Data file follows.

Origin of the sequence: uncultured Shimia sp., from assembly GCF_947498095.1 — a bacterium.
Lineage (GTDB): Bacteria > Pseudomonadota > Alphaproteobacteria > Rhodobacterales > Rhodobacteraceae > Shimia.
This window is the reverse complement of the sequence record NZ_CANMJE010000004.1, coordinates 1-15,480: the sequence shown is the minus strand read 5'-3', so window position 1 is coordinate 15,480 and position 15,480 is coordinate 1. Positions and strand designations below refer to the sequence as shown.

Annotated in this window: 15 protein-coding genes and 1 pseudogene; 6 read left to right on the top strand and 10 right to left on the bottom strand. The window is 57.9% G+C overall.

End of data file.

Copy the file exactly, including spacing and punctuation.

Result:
Origin of the sequence: uncultured Shimia sp., from assembly GCF_947498095.1 — a bacterium.
Lineage (GTDB): Bacteria > Pseudomonadota > Alphaproteobacteria > Rhodobacterales > Rhodobacteraceae > Shimia.
This window is the reverse complement of the sequence record NZ_CANMJE010000004.1, coordinates 1-15,480: the sequence shown is the minus strand read 5'-3', so window position 1 is coordinate 15,480 and position 15,480 is coordinate 1. Positions and strand designations below refer to the sequence as shown.

Annotated in this window: 15 protein-coding genes and 1 pseudogene; 6 read left to right on the top strand and 10 right to left on the bottom strand. The window is 57.9% G+C overall.